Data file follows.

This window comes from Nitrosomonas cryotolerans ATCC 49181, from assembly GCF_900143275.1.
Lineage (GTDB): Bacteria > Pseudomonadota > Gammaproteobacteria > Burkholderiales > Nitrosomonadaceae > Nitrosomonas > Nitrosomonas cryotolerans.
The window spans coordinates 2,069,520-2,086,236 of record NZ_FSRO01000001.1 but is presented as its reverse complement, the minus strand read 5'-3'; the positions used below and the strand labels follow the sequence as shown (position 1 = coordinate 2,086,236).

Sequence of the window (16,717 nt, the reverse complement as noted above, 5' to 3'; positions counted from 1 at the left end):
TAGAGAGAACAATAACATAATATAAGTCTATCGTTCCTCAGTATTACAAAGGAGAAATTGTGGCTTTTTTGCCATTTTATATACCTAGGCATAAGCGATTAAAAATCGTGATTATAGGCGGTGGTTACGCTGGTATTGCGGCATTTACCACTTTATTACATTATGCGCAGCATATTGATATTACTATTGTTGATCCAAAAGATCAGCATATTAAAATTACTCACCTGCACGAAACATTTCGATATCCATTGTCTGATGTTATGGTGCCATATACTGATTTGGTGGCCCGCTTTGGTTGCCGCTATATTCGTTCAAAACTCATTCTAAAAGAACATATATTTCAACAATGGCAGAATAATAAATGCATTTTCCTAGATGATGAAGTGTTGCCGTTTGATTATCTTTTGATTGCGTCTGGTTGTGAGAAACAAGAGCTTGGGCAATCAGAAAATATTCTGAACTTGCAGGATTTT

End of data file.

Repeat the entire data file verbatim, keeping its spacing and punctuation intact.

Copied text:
This window comes from Nitrosomonas cryotolerans ATCC 49181, from assembly GCF_900143275.1.
Lineage (GTDB): Bacteria > Pseudomonadota > Gammaproteobacteria > Burkholderiales > Nitrosomonadaceae > Nitrosomonas > Nitrosomonas cryotolerans.
The window spans coordinates 2,069,520-2,086,236 of record NZ_FSRO01000001.1 but is presented as its reverse complement, the minus strand read 5'-3'; the positions used below and the strand labels follow the sequence as shown (position 1 = coordinate 2,086,236).

Sequence of the window (16,717 nt, the reverse complement as noted above, 5' to 3'; positions counted from 1 at the left end):
TAGAGAGAACAATAACATAATATAAGTCTATCGTTCCTCAGTATTACAAAGGAGAAATTGTGGCTTTTTTGCCATTTTATATACCTAGGCATAAGCGATTAAAAATCGTGATTATAGGCGGTGGTTACGCTGGTATTGCGGCATTTACCACTTTATTACATTATGCGCAGCATATTGATATTACTATTGTTGATCCAAAAGATCAGCATATTAAAATTACTCACCTGCACGAAACATTTCGATATCCATTGTCTGATGTTATGGTGCCATATACTGATTTGGTGGCCCGCTTTGGTTGCCGCTATATTCGTTCAAAACTCATTCTAAAAGAACATATATTTCAACAATGGCAGAATAATAAATGCATTTTCCTAGATGATGAAGTGTTGCCGTTTGATTATCTTTTGATTGCGTCTGGTTGTGAGAAACAAGAGCTTGGGCAATCAGAAAATATTCTGAACTTGCAGGATTTT